3261 specifies, there MUST NOT be more than one string per error 3261 specifies, there MUST NOT be more than one string per error
code. code.
The AlertMsg-Error header field MAY be included in any response as an The AlertMsg-Error header field MAY be included in any response as an
alert message was in the request part of the same transaction. For alert message was in the request part of the same transaction. For
example, a UA includes an alert in an MESSAGE to a PSAP. The PSAP example, a UA includes an alert in an MESSAGE to a PSAP. The PSAP
can accept this MESSAGE, thus creating a dialog, even though his UA can accept this MESSAGE, thus creating a dialog, even though his UA
determined the alert message contained in the MESSAGE was bad. The determined the alert message contained in the MESSAGE was bad. The
PSAP merely includes a AlertMsg-Error header value in the 200 OK to PSAP merely includes an AlertMsg-Error header value in the 200 OK to
the MESSAGE informing the UA that the MESSAGE was accepted but the the MESSAGE informing the UA that the MESSAGE was accepted but the
alert provided was bad. alert provided was bad.
If, on the other hand, the PSAP cannot accept the MESSAGE without a If, on the other hand, the PSAP cannot accept the MESSAGE without a
suitable alert message, a 425 response is sent. suitable alert message, a 425 response is sent.
A SIP intermediary that requires the UA's alert message in order to A SIP intermediary that requires the UA's alert message in order to
properly process the MESSAGE may also sends a 425 with a AlertMsg- properly process the MESSAGE may also sends a 425 with a AlertMsg-
Error code. Error code.
skipping to change at page 12, line 7 skipping to change at page 13, line 7
purpose of the alert" purpose of the alert"
AlertMsg-Error: 103 ; code="Alert Payload was corrupted" AlertMsg-Error: 103 ; code="Alert Payload was corrupted"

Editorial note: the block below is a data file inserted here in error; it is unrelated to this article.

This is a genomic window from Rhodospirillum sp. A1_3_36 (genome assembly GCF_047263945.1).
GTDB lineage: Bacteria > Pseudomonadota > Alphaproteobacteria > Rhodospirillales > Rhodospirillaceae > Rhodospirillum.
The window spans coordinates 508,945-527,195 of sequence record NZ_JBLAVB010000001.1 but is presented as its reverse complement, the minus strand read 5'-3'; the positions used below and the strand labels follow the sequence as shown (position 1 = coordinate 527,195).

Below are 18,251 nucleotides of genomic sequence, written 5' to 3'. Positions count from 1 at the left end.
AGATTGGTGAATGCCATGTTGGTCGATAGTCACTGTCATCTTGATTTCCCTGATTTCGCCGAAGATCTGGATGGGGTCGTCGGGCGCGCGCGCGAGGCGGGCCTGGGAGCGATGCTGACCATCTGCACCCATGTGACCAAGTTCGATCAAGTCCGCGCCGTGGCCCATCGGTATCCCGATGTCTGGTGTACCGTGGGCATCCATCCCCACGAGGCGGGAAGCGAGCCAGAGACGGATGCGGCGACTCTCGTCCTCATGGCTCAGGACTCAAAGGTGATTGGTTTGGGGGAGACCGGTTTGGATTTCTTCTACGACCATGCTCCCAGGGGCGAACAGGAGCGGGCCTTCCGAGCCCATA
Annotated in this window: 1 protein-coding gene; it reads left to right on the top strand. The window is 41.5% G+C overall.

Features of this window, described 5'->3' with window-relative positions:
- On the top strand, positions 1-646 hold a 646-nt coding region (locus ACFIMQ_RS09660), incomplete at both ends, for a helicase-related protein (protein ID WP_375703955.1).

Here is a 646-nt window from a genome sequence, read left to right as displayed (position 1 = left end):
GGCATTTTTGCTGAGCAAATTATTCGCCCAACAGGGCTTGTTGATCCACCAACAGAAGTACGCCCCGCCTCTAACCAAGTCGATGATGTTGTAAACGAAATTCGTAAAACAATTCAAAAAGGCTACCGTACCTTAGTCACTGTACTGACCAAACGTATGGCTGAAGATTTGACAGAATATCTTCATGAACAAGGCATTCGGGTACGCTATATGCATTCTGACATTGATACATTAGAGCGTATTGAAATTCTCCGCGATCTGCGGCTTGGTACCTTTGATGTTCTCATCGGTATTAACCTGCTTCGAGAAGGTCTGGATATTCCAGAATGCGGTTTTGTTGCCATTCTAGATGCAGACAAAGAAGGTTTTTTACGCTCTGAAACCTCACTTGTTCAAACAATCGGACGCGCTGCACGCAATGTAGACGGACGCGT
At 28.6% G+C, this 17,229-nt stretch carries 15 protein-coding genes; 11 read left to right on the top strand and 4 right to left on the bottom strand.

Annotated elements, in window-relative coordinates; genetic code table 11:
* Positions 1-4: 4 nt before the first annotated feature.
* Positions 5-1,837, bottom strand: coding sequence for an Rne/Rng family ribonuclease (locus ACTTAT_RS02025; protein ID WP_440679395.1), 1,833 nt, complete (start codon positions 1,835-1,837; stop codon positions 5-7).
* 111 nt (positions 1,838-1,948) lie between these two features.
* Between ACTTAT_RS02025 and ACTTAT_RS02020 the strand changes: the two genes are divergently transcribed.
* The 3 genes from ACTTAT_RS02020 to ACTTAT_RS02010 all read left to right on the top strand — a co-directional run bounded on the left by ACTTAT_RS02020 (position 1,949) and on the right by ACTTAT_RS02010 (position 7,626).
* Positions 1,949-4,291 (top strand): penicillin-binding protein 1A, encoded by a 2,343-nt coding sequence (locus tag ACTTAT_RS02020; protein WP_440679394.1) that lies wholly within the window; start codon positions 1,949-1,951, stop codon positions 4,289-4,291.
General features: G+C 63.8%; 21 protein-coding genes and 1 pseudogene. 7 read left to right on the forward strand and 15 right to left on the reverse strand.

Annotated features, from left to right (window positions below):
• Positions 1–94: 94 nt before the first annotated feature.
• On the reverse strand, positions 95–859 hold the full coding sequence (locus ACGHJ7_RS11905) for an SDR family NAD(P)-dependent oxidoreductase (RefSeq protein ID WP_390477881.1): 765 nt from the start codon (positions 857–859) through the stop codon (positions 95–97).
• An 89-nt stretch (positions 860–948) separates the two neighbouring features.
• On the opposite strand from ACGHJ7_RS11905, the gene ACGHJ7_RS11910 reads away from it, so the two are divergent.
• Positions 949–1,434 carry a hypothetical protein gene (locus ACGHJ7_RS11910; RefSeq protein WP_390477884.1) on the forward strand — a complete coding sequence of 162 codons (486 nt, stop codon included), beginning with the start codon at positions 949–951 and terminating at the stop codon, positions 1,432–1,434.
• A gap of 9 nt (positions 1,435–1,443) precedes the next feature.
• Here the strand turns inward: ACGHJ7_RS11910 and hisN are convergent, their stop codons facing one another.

Additionally, if an LR cannot or chooses not to process the alert Additionally, if an LR cannot or chooses not to process the alert
message from a SIP request, a 500 (Server Internal Error) SHOULD be message from a SIP request, a 500 (Server Internal Error) SHOULD be
used with or without a configurable Retry-After header field. used with or without a configurable Retry-After header field.
6. Example 6. Example
Figure 3 shows a CAP document indicating a BURLARY alert issued by a Figure 3 shows a CAP document indicating a BURGLARY alert issued by a
sensor with the identity 'sensor1@domain.com'. The location of the sensor called 'sensor1@domain.com'. The location of the sensor can
sensor can be obtained from the attached location information be obtained from the attached location information provided via the
provided via the 'geolocation' header contained in the SIP MESSAGE 'geolocation' header contained in the SIP MESSAGE structure.
structure. Additionally, the sensor provided some data long with the Additionally, the sensor provided some data long with the alert
alert message using proprietary information elements only to be message using proprietary information elements only to be processed
processed by the receiver, a SIP entity acting as an aggregator. by the receiver, a SIP entity acting as an aggregator. This example
This example reflects the description in Figure 1. reflects the description in Figure 1.
MESSAGE sip:aggregator@domain.com SIP/2.0 MESSAGE sip:aggregator@domain.com SIP/2.0
Via: SIP/2.0/TCP sensor1.domain.com;branch=z9hG4bK776sgdkse Via: SIP/2.0/TCP sensor1.domain.com;branch=z9hG4bK776sgdkse
Max-Forwards: 70 Max-Forwards: 70